CHESHIRE was the wettest county in England this summer, recording almost twice the average rainfall for the season.

This summer, during the three months from June to August, was one of the wettest of the past century for the UK, according to figures from the Met Office. And Cheshire recorded the most rainfall in England.

June to August this year were the UK's 12th hottest summer on record, with periods of sweltering heat including a new high for the country of 38.7C at Cambridge University Botanic Garden on July 25.

But while hot summers tend to be drier than average, for the UK as a whole, summer 2019 was the seventh wettest in records that go back to 1910.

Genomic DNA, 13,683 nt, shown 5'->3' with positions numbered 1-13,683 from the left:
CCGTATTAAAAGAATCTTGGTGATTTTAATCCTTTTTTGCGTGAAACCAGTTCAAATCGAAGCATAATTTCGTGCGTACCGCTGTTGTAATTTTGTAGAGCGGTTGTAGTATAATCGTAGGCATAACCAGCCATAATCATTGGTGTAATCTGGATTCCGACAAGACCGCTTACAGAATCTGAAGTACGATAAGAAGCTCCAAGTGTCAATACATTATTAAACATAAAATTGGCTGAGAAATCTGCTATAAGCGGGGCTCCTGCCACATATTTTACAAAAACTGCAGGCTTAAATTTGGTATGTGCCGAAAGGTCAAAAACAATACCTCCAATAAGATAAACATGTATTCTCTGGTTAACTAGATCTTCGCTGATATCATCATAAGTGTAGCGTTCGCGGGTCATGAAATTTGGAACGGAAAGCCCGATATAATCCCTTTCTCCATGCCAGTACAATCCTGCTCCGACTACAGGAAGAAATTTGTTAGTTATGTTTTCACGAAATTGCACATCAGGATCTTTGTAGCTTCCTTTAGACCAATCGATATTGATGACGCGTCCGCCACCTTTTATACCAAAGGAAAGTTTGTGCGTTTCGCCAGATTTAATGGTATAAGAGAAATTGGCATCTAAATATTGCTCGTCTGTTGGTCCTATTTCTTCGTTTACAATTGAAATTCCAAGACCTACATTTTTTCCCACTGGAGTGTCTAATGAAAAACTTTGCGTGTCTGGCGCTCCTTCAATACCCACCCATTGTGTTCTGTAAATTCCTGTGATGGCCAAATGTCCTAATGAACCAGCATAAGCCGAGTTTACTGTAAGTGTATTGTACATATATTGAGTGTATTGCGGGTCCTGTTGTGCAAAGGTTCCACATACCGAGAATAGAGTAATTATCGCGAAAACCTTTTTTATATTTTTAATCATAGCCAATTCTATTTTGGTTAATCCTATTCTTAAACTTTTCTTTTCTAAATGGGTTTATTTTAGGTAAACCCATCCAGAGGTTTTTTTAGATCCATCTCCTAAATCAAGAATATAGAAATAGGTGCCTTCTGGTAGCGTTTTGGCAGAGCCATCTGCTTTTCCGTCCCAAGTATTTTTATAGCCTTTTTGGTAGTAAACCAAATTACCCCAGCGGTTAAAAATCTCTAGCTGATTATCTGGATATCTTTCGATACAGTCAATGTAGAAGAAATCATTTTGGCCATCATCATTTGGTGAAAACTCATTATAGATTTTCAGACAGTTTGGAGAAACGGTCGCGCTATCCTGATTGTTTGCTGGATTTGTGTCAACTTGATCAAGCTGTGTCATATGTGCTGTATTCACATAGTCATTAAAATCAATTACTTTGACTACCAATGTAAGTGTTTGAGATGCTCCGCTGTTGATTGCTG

Scotland had its second wettest summer on record, only surpassed by 1985, the figures from the Met Office show.

In England, Cheshire, Northumberland and Derbyshire had the wettest summer conditions.

Compared with the average for 1981 to 2010, Cheshire had 179 per cent of its average rainfall for the season, while Northumberland had 174 per cent.

Derbyshire, where residents had to be evacuated from Whaley Bridge over fears a dam could collapse following heavy rain, had 173 per cent of the average.

Tim Legg, of the Met Office's National Climate Information Centre, said: "Overall summer 2019 was the 12th warmest on record since 1910 across the UK, but unusually this summer was also relatively wet.

"Previous hot summers have been largely dry but this summer was seventh wettest overall in the UK in a series dating back to 1910."

"The picture for each of the three months was different depending on where you were in the UK.

"Southern England and Wales endured the heaviest rainfall in June, whereas Scotland and northernmost parts of England saw the heaviest rainfall in August."